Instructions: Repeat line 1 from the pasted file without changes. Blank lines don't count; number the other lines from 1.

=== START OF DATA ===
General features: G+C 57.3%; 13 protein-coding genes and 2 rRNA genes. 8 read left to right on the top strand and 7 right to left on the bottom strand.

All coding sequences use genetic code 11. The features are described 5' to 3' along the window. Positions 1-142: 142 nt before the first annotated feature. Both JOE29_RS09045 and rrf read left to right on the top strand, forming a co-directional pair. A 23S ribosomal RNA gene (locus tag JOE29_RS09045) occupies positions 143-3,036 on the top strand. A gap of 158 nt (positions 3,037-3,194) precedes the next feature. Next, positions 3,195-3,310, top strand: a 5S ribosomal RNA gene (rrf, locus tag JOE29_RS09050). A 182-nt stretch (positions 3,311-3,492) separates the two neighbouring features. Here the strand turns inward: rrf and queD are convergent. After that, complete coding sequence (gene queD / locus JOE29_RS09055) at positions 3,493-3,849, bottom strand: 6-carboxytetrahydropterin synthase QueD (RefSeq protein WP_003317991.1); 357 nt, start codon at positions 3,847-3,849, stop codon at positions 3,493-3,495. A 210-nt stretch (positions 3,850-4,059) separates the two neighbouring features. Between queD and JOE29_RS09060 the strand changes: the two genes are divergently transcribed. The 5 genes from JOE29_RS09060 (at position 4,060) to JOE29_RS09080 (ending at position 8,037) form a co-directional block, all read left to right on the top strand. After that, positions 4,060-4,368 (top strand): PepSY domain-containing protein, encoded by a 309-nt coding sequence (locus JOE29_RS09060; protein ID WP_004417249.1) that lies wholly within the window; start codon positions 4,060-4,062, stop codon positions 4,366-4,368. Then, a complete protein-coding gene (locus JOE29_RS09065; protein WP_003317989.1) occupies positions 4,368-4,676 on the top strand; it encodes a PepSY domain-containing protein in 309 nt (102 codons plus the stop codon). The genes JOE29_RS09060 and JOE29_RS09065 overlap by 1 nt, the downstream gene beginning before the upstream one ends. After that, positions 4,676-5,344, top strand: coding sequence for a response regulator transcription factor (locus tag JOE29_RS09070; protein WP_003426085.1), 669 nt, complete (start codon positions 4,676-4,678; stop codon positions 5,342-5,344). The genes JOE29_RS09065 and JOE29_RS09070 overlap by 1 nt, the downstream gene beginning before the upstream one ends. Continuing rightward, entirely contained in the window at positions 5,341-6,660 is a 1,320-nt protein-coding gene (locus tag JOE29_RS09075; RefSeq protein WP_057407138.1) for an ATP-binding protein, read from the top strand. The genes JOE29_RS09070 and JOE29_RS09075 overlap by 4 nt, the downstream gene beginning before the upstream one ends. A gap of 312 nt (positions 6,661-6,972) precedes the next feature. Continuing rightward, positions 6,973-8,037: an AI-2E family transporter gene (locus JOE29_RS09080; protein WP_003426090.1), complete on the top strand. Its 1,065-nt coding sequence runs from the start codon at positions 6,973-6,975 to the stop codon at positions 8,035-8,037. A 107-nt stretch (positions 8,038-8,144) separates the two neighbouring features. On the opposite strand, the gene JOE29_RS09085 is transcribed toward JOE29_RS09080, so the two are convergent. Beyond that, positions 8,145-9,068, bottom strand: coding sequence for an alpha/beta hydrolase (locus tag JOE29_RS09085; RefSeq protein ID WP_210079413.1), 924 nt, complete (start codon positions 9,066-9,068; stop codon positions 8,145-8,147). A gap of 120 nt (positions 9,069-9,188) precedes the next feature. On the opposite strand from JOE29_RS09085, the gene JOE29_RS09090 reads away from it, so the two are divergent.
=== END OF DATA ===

General features: G+C 57.3%; 13 protein-coding genes and 2 rRNA genes. 8 read left to right on the top strand and 7 right to left on the bottom strand.